Tag Archives: COVID-19 vaccine

Joy joy joy joy joy

It’s amazing what ecstasy a simple vaccine can bring.

After a year of hiding in my cave I am now able to visualize that moment when I can carefully climb back out again. In fact I have the exact date circled in my calendar. March 20th, two weeks after my second shot. At that point my anxiety can go down so many notches and better yet, I shall be able to spend time in the company of a select few (those who are also two weeks or more out from their second vaccination). People!

After such extreme deprivation (remember, I am an extrovert), this feels like an utter banquet. A wealth, if you will.

Yesterday someone complimented me (via zoom meeting) on my hair cut. Later I realized that if I had been clever, I would have responded that it was not a hair cut, it was a hair grow. Same with my eyebrows. They delight me. I simply cannot stop touching them. And two days ago, one of my eyelashes bumped into the rim of a water glass.

I was alopecic (hairless) for one straight year this time. Got old, it did. Of course my newly boosted self esteem (I like hair) is challenged by the pustular acne and eczema that are secondary to treatment with binimetinib. I never go halfway when it comes to side effects. Fortunately, my team takes these every bit as seriously as I do, and has worked with me to find solutions. As long as insurance doesn’t keep me from filling my prescription for minocycline again, I should be able to get this under control.

Soon I shall be almost as pretty as I once was. That’s a joke. Ode to my brother in law Greg, who will say to my sister Bink, ‘You’re as pretty as you’ll ever be.’ Also a joke. Which reminds me of how my father Ollie once told me that peak intelligence was reached around age eleven. This was erroneous but I was highly anxious. And twelve. So of course I worried.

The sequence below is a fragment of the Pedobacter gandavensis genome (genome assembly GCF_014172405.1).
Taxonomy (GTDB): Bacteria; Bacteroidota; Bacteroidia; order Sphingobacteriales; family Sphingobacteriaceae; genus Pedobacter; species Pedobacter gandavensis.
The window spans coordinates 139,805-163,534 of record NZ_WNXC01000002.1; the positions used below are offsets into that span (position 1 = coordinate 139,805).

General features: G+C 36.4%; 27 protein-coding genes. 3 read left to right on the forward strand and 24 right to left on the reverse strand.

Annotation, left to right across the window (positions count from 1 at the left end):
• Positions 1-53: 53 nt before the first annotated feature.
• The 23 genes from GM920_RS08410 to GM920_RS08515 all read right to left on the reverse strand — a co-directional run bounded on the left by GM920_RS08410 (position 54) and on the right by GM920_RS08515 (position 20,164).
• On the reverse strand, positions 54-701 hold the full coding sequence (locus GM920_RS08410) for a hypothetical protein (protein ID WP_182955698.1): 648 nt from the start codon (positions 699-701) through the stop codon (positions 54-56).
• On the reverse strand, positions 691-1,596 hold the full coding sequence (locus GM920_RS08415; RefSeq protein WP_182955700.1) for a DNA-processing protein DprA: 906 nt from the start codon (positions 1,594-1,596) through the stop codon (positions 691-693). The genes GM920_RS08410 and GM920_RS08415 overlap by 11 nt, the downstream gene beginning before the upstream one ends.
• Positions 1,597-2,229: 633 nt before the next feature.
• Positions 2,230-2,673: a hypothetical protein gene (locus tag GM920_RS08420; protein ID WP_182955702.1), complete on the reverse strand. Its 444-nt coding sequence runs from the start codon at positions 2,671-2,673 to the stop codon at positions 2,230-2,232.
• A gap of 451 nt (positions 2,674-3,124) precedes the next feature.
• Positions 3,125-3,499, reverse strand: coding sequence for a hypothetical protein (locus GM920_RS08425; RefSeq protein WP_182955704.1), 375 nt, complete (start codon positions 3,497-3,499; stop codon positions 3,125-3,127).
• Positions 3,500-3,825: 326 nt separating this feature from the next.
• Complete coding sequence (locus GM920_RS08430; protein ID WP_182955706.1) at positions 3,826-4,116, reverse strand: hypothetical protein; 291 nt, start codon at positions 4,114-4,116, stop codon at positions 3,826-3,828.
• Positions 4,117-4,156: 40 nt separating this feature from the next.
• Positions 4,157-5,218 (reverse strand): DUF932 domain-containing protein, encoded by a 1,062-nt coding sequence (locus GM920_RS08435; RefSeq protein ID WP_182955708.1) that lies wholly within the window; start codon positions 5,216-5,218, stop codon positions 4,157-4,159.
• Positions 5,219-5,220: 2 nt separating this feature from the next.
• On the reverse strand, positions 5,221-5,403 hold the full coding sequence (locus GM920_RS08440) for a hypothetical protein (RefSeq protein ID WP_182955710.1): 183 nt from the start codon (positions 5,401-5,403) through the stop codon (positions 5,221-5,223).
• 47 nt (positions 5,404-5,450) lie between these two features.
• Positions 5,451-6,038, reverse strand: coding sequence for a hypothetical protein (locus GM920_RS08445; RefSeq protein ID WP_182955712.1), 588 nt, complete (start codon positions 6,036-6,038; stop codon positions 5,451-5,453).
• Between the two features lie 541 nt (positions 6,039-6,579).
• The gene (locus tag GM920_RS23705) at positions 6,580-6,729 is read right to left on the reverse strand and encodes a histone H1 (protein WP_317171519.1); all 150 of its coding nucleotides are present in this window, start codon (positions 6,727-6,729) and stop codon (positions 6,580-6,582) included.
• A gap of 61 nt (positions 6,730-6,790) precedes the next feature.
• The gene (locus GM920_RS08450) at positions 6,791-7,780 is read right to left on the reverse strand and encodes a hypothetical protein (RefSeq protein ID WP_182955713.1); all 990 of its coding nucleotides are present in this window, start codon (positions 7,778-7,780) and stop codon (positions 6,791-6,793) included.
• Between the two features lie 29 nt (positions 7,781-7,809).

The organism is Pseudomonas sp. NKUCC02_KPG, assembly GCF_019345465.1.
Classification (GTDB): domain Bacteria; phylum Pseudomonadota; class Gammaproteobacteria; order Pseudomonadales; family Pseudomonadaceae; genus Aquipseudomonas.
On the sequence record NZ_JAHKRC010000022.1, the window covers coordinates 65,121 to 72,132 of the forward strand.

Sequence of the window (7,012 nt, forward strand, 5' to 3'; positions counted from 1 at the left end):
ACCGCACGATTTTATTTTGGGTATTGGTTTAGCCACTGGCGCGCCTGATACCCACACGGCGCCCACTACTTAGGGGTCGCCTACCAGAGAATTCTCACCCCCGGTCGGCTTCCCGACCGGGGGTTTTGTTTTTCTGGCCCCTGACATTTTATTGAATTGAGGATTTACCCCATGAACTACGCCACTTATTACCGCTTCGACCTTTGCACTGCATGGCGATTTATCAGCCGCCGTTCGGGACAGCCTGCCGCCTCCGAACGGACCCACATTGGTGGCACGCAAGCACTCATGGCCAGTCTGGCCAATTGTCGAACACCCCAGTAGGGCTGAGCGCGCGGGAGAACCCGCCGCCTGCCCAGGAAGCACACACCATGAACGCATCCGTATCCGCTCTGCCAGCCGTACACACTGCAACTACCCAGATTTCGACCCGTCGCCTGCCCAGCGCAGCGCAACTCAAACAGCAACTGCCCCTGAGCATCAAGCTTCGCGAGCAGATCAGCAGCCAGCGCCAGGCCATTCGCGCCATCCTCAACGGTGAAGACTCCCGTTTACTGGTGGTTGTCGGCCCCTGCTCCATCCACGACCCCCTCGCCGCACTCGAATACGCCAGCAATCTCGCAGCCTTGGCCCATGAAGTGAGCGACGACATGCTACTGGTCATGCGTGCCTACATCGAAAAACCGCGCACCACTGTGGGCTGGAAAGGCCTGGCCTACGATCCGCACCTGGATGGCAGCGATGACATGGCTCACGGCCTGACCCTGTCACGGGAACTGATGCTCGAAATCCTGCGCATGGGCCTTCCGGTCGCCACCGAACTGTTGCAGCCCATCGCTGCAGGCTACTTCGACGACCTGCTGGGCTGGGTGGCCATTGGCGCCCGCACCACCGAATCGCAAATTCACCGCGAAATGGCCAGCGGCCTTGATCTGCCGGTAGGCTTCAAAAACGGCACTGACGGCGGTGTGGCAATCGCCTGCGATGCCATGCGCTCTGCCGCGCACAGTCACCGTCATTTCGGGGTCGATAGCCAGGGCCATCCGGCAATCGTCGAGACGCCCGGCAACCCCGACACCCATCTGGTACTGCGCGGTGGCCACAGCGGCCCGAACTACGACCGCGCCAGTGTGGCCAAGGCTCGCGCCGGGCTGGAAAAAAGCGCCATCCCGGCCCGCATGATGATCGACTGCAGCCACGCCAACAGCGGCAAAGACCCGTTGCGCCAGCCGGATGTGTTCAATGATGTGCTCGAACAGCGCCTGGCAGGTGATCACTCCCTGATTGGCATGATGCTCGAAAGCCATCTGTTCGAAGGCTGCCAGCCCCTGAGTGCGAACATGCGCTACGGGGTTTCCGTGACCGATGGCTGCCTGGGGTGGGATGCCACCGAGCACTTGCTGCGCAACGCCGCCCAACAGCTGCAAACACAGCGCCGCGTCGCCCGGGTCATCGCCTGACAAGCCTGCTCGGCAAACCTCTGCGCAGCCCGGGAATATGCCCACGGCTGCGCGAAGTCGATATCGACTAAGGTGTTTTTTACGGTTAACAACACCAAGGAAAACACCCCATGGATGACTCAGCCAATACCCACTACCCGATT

Anyway, I digress. Happily. After a trying year my life feels a comparative splendor. And about that trying year. I have been doing a lot of middle of the night thinking (insomnia), and recently I was pondering the concept of practice. Both in the Buddhist sense but also totally pragmatic (which Buddhism, after all, really is). Repetition is the essence of practice. If you do something again and again (good and bad habits), it shall manifest.

This past year represented a lot of hard work–emotionally. At times it sucked but, as my son August’s colleague so pithily implored him–’embrace the suck.’ August does. I have. And we’ve both grown.

Now it’s time to bloom.


It shouldn’t be this hard but sometimes it absolutely fucking is.

So I made a real pest of myself. On Facebook and Twitter both. I also contacted all the members of my medical team. Multiple times. Same for Pfizer, who is co-sponsor of my current trial (and sole sponsor of two previous trials).